Book review: Pride and Prejudice

Sep 13, 2013, 08:44 IST | Kanika Sharma

The fascinating world of classics is often fortressed due to timeand language constraints, for modern day readers

Though Jane Austen’s Pride and Prejudice has popped up in the unlikeliest of places with almost 74 authors living on the legacy of the Darcys and Elizabeths till date; Campfire, the Delhi-based graphic novel publishing company has devised the perfect way to recreate and simulate the drama behind this universal read.

A well-produced graphic novel, it features the protagonists, Fitzwilliam Darcy and Elizabeth Bennet, on the cover of this enjoyable read. As it is well-known, the book focusses on the Bennet family highlighting the marital fate of three daughters — Jane, Elizabeth and Lydia (in order of their age). The arrival of Charles Bingley and Fitzwilliam Darcy sets the pace of the graphic novel as they court and eventually marry Jane and Elizabeth respectively, with several supporting characters complicating the plot, on the side.

Pride & Prejudice, Campfire Comics, Rs 350. Available at leading bookstores.

The graphic novel figures out as an apt and pacy read for the city on the go that could prove to be equally popular in schools’ curricula. Hued in perfect Victorian muted colours, the illustrators have taken great pains to etch out the dramatis personae as per their dispositions. It’s remarkable that the language of the novel is retained to the T, which due to its packed sentence structure, aids the read.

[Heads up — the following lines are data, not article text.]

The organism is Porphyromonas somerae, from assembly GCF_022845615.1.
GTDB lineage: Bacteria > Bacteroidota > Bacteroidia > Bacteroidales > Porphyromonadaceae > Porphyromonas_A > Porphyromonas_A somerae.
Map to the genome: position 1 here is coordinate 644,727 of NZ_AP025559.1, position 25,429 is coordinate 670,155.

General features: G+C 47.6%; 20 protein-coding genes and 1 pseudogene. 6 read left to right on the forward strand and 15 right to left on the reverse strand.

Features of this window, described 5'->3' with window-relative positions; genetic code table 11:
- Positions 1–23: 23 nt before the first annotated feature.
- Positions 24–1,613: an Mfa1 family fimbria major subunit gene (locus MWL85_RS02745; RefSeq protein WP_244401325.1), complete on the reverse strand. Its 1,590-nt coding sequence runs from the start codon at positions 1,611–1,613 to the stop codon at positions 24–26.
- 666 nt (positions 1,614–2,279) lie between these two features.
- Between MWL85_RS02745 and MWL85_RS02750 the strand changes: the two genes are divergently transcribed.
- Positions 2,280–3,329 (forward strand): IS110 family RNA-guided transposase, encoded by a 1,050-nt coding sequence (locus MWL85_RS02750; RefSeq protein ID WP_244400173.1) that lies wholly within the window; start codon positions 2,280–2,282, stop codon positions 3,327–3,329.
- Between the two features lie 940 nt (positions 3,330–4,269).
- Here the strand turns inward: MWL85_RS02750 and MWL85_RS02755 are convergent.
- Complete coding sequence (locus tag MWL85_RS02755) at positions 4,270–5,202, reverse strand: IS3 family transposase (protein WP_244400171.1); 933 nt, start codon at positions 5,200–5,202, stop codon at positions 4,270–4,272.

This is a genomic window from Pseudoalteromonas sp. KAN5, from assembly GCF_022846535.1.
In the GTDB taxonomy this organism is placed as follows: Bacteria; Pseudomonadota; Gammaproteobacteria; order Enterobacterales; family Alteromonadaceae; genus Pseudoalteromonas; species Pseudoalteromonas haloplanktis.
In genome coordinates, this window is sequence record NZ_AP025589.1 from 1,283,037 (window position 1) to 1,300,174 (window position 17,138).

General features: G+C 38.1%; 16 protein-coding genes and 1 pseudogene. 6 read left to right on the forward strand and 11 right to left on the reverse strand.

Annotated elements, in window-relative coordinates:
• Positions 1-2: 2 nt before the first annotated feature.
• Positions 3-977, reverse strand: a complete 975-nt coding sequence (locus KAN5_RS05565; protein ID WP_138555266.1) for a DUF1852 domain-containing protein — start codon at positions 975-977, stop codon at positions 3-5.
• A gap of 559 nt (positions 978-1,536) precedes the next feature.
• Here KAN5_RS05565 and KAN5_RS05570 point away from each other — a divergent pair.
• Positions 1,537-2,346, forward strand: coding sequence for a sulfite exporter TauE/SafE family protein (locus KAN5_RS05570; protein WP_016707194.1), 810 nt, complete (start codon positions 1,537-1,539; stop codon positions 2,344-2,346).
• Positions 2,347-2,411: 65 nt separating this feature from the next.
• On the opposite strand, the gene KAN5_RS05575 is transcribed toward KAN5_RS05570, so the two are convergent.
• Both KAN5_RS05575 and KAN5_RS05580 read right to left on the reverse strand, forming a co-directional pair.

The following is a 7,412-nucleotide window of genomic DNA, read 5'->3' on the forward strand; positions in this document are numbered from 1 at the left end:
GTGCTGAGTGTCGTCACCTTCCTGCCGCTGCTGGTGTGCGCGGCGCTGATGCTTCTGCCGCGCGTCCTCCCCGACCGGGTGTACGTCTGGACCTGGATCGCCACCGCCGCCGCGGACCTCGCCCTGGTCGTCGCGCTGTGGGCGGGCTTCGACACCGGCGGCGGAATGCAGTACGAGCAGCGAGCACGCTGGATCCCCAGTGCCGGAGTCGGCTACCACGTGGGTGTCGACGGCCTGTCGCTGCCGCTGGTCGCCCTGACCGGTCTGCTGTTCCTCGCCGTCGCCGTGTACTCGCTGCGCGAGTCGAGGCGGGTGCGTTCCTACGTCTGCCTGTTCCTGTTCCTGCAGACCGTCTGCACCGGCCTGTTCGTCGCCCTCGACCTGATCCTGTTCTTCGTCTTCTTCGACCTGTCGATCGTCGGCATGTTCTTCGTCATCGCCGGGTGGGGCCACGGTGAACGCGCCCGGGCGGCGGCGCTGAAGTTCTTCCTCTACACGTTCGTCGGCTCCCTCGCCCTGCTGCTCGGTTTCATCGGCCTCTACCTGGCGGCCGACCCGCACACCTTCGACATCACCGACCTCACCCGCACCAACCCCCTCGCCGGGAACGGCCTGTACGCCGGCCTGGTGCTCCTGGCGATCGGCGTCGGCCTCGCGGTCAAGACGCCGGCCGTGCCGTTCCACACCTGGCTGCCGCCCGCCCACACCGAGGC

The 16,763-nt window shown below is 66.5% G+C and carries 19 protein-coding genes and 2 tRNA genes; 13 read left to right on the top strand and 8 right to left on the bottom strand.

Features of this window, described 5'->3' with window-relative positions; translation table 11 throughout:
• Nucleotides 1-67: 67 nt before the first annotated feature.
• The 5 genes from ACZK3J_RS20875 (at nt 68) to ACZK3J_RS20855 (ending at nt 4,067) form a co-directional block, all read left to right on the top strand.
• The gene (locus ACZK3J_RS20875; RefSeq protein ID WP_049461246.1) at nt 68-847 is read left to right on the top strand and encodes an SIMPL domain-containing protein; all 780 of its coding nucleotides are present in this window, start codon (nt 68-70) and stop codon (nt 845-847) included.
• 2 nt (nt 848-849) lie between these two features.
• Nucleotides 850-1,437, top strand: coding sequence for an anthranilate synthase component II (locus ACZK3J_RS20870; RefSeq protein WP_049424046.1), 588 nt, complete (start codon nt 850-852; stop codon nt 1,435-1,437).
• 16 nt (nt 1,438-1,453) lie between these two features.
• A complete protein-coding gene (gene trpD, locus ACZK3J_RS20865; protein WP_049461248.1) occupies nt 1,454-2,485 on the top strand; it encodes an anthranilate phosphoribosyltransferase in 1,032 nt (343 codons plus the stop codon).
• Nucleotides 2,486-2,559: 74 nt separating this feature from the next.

As one trots along, the visible change in Darcy and Elizabeth is justifiably captured while their first stand-off is given appropriate perspective and angles recreating the debate that would have happened between the more-than-real characters. Still, the book could have profited with a character map as well as rectification of bloopers such as no mention of Kitty when Mr Bennet confesses his folly for letting Lydia go to Brighton as he speaks to Elizabeth. Captured skillfully in its element, the graphic novel will strike a chord with many readers still, as this behemoth of a work completes 200 thriving years in 2013.   

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